I think my favorite part of the documentary was Ali doing magic tricks for kids. It was, in many respects, a metaphor for everything about his last few fights. He had everyone spellbound that he could pull off yet another magic trick. And we believed, even though the truth was right in front of our eyes, because we wanted to believe.
I had a friend once ask me what it was that I liked about boxing. He wanted, in all serious, for me to explain its appeal. Why was I not horrified by two grown men pummeling each other? I struggled to come up with a legitimate answer. He scoffed when I mentioned the artistry of throwing punches and playing defense, and rolled his eyes when I tried to explain that it really is the most courageous thing a man can physically do, because he's all alone in that ring. He was somewhat disgusted, but he wasn't about to change my opinion one bit. There is a reason, I said, much of the best sportswriting that has ever been penned has been about boxing.
I sort of wonder why we -- and by that I mean you and I -- can't quite embrace mixed martial arts in a similar way. Why doesn't it possess the same mystique for us as the sweet science does? I find it compelling, but not romantic the way I do boxing. I can't imagine Norman Mailer or W.C. Heinz or George Plimpton or Gay Talese writing about cage fighting in the same eloquent way they wrote about boxing. But are they really that different? You can make a pretty strong case, and several studies have, that MMA is actually less dangerous than boxing.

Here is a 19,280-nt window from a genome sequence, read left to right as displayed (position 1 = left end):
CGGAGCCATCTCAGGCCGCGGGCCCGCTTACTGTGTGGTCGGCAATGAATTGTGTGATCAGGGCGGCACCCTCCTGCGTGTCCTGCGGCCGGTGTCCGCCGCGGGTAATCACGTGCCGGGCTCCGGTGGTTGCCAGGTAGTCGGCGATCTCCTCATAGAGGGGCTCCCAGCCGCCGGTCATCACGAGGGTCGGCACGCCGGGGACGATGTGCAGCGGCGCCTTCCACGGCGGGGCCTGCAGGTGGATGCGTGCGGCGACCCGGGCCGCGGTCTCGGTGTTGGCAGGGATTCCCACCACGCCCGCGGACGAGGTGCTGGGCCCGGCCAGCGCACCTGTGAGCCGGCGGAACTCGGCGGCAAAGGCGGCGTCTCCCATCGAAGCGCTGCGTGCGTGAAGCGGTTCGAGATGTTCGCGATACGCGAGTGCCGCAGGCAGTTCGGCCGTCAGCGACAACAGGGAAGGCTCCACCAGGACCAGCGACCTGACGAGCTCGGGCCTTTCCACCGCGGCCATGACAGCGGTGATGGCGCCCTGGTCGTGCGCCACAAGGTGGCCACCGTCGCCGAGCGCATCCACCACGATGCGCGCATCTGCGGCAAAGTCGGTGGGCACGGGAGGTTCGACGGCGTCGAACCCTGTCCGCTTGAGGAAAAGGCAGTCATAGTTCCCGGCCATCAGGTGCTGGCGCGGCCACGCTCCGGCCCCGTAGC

Seeing Ali barely able to talk these days also makes me wonder about something else. What happens 20 years from now if Lewis is suffering from a similar deterioration? Or Brett Favre? Isn't the NFL just as brutal and violent, in some respects? When I see Pacheco decrying the enablers who shaved years off Ali's life, I wonder whether someone won't be saying the same thing about NFL players in the not so distant future.
No longer floating like a butterfly,
I think that gumbo/steak analogy might be the best description I've ever read of mixed martial arts vs. boxing. And as a Montana man, I think you know I've had a few good steaks in my day.